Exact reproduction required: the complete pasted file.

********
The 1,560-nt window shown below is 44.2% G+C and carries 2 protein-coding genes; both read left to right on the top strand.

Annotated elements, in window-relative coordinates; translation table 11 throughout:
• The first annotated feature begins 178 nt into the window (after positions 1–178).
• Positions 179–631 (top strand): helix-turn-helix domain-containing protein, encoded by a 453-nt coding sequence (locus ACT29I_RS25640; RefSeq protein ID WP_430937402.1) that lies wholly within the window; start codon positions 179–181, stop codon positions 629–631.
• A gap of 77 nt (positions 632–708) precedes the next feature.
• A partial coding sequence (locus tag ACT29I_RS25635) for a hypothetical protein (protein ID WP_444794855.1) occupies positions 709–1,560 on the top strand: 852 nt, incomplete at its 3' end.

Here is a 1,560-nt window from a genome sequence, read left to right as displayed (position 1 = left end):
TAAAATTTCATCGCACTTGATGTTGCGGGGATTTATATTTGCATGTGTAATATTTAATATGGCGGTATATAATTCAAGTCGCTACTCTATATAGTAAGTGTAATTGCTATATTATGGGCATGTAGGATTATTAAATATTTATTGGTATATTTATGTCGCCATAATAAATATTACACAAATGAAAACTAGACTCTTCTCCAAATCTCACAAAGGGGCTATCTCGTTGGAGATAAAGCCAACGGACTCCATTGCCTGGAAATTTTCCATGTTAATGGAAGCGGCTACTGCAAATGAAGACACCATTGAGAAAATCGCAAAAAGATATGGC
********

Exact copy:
The 1,560-nt window shown below is 44.2% G+C and carries 2 protein-coding genes; both read left to right on the top strand.

Annotated elements, in window-relative coordinates; translation table 11 throughout:
• The first annotated feature begins 178 nt into the window (after positions 1–178).
• Positions 179–631 (top strand): helix-turn-helix domain-containing protein, encoded by a 453-nt coding sequence (locus ACT29I_RS25640; RefSeq protein ID WP_430937402.1) that lies wholly within the window; start codon positions 179–181, stop codon positions 629–631.
• A gap of 77 nt (positions 632–708) precedes the next feature.
• A partial coding sequence (locus tag ACT29I_RS25635) for a hypothetical protein (protein ID WP_444794855.1) occupies positions 709–1,560 on the top strand: 852 nt, incomplete at its 3' end.

Here is a 1,560-nt window from a genome sequence, read left to right as displayed (position 1 = left end):
TAAAATTTCATCGCACTTGATGTTGCGGGGATTTATATTTGCATGTGTAATATTTAATATGGCGGTATATAATTCAAGTCGCTACTCTATATAGTAAGTGTAATTGCTATATTATGGGCATGTAGGATTATTAAATATTTATTGGTATATTTATGTCGCCATAATAAATATTACACAAATGAAAACTAGACTCTTCTCCAAATCTCACAAAGGGGCTATCTCGTTGGAGATAAAGCCAACGGACTCCATTGCCTGGAAATTTTCCATGTTAATGGAAGCGGCTACTGCAAATGAAGACACCATTGAGAAAATCGCAAAAAGATATGGC